I am pleased to see increased support for commercial launch vehicles and new technology in President Barack Obama’s plans for NASA, but I also strongly agree with Stephen A. Evans [“NASA Needs Advanced Tech To Reach Destination,” letter, March 1, page 18].

If we are going to invest in new technology, deep space propulsion is where our money needs to go.

Investing in a new hydrocarbon engine would be an even bigger waste than spending five years failing to duplicate the medium-lift rockets that already exist. Hydrocarbon rocketry is a mature technology ripe for commercialization — which is exactly what Space Exploration Technologies is doing with its new engines.

I also agree that undirected technology development is pointless if our goal is to move humanity into the solar system. If there is any lesson in the past 30 years, it is that commercial launch vehicle development and advanced technology both got nowhere until there was a destination in space to give them political and financial justification — the international space station. Without such destinations, it is a safe bet that four or eight years from now, when the nation’s goals in space change yet again, we will have a collection of half-finished and abandoned technologies and no commerce in deep space.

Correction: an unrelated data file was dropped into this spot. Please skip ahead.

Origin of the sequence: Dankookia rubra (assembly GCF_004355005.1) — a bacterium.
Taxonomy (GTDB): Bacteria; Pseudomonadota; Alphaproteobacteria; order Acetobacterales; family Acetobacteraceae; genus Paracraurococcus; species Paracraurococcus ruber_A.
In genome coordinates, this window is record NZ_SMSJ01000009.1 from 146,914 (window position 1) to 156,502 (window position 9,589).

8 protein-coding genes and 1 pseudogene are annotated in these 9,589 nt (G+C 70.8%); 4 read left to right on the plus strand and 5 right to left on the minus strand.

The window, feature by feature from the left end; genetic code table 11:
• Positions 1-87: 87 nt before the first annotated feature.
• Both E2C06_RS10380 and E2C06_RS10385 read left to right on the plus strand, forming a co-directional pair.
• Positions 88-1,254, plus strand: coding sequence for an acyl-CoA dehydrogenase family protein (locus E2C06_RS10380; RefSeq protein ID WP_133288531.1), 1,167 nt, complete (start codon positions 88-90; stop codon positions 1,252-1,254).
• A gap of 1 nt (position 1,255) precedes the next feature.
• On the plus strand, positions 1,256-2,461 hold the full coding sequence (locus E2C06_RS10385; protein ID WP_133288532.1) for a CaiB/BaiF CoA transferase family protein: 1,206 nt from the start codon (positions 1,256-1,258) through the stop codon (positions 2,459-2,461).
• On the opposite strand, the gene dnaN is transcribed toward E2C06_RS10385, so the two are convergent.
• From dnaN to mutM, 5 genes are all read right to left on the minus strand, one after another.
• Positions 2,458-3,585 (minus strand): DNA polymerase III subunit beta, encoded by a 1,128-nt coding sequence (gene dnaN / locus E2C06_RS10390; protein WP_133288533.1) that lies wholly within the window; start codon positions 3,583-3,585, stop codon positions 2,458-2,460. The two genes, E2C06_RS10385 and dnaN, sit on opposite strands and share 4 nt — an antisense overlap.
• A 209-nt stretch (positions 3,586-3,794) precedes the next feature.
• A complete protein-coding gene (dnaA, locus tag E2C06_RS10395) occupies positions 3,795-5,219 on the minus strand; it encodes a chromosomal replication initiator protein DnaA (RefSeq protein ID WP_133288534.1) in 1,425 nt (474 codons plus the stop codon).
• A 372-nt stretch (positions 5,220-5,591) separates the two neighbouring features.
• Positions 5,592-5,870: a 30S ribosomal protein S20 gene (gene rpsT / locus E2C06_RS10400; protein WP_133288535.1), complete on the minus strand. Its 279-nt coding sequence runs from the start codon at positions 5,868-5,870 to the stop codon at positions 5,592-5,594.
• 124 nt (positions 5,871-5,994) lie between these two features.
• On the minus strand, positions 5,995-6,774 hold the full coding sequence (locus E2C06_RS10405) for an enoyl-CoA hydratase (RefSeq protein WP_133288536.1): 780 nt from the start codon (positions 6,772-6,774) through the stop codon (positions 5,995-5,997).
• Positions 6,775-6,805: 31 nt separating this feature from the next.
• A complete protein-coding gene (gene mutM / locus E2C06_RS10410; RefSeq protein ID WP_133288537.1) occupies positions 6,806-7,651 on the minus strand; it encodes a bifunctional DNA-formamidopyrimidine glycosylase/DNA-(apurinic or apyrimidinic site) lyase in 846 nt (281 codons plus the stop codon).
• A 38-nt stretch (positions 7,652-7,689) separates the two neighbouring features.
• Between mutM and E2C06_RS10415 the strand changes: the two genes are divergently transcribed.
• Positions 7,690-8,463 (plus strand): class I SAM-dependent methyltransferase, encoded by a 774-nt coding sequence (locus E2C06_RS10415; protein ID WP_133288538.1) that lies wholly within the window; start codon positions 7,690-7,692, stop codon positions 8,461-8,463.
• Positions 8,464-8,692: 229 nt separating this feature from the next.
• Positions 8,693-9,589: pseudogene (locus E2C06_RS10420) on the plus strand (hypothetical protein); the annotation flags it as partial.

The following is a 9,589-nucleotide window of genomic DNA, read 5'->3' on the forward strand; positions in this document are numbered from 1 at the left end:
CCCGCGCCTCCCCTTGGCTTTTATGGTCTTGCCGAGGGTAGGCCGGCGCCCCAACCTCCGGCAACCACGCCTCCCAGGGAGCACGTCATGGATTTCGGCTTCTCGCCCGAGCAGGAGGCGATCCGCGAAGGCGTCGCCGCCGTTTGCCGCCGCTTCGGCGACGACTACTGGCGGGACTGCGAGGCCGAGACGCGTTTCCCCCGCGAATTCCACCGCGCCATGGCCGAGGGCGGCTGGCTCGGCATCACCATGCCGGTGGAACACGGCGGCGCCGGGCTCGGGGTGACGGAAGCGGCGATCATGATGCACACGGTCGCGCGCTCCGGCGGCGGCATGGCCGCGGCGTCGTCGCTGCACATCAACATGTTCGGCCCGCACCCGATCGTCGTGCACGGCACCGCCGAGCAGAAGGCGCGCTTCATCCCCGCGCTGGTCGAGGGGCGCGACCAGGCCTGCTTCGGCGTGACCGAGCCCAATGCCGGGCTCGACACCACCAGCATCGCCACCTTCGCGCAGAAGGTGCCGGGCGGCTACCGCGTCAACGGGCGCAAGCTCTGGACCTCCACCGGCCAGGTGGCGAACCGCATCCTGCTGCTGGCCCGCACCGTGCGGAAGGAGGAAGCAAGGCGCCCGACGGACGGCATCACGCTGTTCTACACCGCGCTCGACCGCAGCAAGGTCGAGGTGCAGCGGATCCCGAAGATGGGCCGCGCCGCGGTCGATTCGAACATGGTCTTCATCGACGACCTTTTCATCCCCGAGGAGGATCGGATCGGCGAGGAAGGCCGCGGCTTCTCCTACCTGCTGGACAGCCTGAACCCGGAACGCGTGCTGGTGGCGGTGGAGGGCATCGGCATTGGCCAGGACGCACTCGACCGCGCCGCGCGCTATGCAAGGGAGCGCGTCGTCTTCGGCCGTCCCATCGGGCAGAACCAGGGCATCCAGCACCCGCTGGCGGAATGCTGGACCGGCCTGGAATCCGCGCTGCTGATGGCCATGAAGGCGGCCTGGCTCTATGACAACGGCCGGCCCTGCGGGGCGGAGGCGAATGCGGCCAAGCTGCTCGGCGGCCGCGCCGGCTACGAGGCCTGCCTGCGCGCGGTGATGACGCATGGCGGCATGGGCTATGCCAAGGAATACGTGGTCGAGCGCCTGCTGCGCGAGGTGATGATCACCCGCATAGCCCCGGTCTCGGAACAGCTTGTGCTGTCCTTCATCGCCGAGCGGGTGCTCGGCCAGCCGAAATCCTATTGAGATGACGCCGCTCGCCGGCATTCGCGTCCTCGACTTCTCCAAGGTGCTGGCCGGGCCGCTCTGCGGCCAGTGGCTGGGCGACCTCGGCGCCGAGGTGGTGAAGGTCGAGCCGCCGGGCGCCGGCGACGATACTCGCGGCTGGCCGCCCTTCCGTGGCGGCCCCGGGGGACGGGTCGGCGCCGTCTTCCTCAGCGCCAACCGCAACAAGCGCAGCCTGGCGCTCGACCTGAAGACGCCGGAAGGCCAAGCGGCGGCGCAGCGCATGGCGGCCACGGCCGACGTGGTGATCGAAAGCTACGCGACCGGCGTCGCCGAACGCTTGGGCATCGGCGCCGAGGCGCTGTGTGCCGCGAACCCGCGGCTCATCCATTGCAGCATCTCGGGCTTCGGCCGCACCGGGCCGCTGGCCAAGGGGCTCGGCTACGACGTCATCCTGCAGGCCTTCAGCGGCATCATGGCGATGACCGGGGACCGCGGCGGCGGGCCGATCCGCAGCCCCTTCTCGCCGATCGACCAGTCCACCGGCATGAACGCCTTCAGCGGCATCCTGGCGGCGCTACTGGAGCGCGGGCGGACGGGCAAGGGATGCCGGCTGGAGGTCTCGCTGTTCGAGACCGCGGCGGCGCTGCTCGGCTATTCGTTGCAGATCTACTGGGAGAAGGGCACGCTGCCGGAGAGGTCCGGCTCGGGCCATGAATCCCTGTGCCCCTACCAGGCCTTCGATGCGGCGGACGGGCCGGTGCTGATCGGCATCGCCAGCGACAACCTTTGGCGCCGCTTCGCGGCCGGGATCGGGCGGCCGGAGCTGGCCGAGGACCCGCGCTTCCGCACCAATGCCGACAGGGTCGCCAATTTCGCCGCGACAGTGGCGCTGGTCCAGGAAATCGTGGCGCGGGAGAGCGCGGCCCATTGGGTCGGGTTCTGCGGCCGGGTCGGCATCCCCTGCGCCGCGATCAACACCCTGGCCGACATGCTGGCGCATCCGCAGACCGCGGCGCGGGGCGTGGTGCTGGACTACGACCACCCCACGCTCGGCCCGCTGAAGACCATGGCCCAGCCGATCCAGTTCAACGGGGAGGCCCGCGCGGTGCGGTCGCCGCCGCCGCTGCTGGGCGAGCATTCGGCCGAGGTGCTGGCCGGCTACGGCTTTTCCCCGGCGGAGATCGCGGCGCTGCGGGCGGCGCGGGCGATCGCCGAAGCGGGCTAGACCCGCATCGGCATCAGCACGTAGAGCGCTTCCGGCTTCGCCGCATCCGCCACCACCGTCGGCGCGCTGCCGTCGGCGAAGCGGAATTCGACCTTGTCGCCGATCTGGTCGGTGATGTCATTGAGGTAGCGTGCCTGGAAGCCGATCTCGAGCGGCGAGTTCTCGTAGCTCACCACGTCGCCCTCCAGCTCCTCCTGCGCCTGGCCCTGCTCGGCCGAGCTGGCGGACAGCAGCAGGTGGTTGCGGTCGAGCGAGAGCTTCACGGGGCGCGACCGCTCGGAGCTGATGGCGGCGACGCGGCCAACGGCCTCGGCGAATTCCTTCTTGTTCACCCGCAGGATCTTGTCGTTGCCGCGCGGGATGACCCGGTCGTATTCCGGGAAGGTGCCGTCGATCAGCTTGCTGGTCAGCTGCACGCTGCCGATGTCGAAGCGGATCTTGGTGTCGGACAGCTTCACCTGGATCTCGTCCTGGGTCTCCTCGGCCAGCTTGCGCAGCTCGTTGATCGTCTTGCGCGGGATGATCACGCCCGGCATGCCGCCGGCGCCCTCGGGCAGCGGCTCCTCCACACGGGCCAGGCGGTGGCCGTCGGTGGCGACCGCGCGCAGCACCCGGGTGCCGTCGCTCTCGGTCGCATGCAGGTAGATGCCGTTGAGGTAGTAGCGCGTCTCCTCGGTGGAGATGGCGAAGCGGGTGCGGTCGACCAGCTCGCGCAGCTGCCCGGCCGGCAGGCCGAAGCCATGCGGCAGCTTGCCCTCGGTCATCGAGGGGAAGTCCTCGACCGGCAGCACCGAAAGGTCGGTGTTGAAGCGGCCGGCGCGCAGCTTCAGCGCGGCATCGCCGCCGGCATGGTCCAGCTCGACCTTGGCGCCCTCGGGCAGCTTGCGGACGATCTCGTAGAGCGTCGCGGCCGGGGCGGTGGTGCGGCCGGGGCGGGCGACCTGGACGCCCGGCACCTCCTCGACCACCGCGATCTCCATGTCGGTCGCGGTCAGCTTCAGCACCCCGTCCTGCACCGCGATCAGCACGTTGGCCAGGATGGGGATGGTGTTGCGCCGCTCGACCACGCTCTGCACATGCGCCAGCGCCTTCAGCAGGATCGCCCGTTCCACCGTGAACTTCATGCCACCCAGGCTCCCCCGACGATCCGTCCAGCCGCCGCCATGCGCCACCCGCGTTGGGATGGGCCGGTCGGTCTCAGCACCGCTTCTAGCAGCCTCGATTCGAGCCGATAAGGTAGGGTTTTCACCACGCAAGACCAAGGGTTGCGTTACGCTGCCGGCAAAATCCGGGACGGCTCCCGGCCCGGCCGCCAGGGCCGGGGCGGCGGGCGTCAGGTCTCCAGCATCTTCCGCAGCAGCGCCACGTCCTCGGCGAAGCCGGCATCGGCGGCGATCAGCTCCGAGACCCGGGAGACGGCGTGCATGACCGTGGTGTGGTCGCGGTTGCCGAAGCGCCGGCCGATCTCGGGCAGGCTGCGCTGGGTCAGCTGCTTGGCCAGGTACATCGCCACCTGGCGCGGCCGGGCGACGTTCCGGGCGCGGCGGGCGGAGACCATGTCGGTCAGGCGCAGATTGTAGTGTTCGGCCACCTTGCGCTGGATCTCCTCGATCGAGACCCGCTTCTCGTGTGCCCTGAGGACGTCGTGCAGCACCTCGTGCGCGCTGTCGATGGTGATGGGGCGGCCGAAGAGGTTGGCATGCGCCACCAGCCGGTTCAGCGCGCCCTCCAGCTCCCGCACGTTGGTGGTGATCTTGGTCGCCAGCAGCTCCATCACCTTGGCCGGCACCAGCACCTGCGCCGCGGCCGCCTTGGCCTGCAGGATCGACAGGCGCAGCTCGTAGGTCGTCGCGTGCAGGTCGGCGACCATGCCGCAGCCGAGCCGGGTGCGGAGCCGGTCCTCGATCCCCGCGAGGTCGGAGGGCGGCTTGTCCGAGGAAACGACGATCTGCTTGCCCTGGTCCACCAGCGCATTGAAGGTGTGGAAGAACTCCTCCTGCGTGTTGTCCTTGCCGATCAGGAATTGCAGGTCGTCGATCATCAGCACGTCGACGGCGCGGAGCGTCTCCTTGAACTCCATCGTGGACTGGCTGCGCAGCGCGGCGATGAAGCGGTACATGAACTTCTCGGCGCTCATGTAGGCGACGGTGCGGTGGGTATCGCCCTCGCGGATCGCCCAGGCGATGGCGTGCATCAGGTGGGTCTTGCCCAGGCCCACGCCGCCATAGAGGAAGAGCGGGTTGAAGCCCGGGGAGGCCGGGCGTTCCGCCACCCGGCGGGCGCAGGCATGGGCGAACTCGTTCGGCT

The Obama administration was probably correct to drop the applicative Ares 1 in favor of subsidizing new commercial launch vehicles.

However, the rest of Constellation — reoptimized for deep space exploration and to use commercial products whenever possible — must go forward.

Historically, frontiers have been colonized by adapting existing technologies to new uses in the most efficient way possible, and there is no reason to expect space to be different.

Once we have a destination and a market for supplies on the Moon, or just possibly on one of the martian moons, new technology will have a political and financial reason to be developed.


Donald F. Robertson

San Francisco

Donald F. Robertson is a retired space industry journalist and technical writer based in San Francisco.